By Shannon Sexton, Yoga+
Do you have a neti pot yet? Droves of Americans are beginning to rely on this small container, which is used to clean out the nasal passages with saline, as a natural remedy for all sorts of congestive ailments. Each year, about 18 million Americans suffer from sinusitis; an estimated 40 million cope with environmental allergies; and there are more than one billion reported cases of upper respiratory tract infections. Many people try to quell their symptoms with antibiotics, nasal steroids, decongestants, and antihistamines. But if you’d prefer to avoid the side effects of medication, why not use a neti pot to learn the nasal wash? The process only takes five minutes–an easy, safe, inexpensive way to obtain relief.
Getting to Know the Nose
The sensitive lining of the nostrils secretes mucus, which effectively traps dust, dirt, and other particles when it is moist. The mucus also contains antibodies, which help protect the body from infection or irritation by foreign materials or organisms. This is important because you inhale 18,000 to 20,000 times daily. All day the moist, sticky mucus collects dirty particles from the air you breathe and keeps it from entering the lungs. If you don’t clean this matter out of the nostrils, it will end up in your stomach, because the mucus lining of the nostrils slowly moves everything backwards until it is swallowed. What’s more, when the mucus becomes dry or laden with dust, it loses its protective function. The nasal wash dissolves and clears away dried mucus and stimulates the nasal linings to secrete fresh, moist mucus, which will help keep your nose–and the rest of your system–healthy.
How It Works
You can use the neti pot to rinse away pollen, dust, germs, and other airborne contaminants; to remove excess mucus when you’re congested; to moisturize the nasal membrane after spending time in planes or in heated or air-conditioned rooms; and to open the nostrils as you prepare for meditation.
The anatomy is simple. As holistic expert Carrie Demers, MD, explains: “Your nose is divided into two passages, and there’s a septum in between. You pour the water in one nostril, it goes around the back of the septum, and gravity helps it flow out the other side.”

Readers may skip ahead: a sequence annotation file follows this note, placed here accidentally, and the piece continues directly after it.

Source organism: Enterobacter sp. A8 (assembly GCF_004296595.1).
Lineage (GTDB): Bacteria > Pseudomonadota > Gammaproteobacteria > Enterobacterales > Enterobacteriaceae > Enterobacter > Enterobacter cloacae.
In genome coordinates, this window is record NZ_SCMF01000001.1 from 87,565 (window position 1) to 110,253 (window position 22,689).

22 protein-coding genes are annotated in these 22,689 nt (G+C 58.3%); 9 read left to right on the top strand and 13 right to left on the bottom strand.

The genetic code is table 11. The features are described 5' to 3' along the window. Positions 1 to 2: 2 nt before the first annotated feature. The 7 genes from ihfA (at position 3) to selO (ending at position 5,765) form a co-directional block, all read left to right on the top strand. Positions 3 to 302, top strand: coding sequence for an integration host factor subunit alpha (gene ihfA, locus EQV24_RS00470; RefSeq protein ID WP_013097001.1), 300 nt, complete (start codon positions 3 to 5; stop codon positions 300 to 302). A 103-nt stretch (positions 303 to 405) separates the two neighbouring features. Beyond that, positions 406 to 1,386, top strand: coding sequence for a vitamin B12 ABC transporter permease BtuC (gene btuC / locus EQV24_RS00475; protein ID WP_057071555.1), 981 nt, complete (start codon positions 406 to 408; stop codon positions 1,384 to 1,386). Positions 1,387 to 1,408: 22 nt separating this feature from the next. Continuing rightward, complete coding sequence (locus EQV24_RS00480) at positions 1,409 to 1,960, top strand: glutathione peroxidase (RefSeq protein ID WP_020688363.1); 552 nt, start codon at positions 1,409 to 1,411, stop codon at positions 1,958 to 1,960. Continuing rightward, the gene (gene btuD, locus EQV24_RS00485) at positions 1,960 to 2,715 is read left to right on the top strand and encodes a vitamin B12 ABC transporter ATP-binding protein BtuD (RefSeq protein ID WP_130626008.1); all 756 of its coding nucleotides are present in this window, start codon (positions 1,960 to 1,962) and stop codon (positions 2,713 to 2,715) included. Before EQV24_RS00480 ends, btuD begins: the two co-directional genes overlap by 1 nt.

The nasal wash, she says, can also prevent or treat sinus infections. “Your sinuses drain into your nasal passages through little openings called meatuses. It’s when these openings get blocked that mucus accumulates and causes pressure and infection. The neti water washes over the meatuses, keeping them open and the mucus inside the sinus cavities flowing out–the water doesn’t actually go into your sinuses.”
Yoga on the Nasal Wash
Yogis call the nasal wash jala neti or neti kriya, and they have been doing it for centuries. They regard the nose as one of the most sensitive parts of our anatomy, and they make bold claims for its benefits: cleaning the nose helps overcome addictions, especially to tobacco and alcohol; it is as effective as nadi shodhanam (alternate nostril breathing) for curbing mood swings; and, because it is one of the six shat karmas (yogic cleansing practices), jala neti washes away at least one-sixth of human complaints.
Lofty promises? Yes. But the yogis encourage us to use our bodies as laboratories. Try it and see for yourself.
Neti pots vary in shape and size, so here’s a basic recipe: Mix one-half heaping teaspoon of pure noniodized salt with two cups of warm water until the salt dissolves completely. Adjust the mixture to your own salinity–it should taste like warm tears.
Fill your neti pot and lean over a sink, face downward. Keeping your nose slightly higher than your lips, twist your head to the left. As you breathe through the mouth, insert the spout into the upper nostril until it forms a tight (but comfortable) seal. Raise the handle of the neti pot and let the water flow through the nose and out the lower nostril. When you’ve emptied the pot, exhale through both nostrils into the sink or a tissue. (Do not close off one nostril while blowing, because this could force the water back into the ear.) Then repeat on the other side.
To clear loose mucus and water from the nose after the practice, exhale forcefully into the sink 5 to 10 times with both nostrils open and the face relaxed. Next, do a simple forward bend, turning the head from side to side as you do another round of vigorous exhalations. Remember, one of the goals of the nasal wash is to reduce excess mucus–so don’t be squeamish about blowing it out. You’ll feel better if you do.
Next: Help! Having trouble with your technique? Read my FAQs about the nasal wash.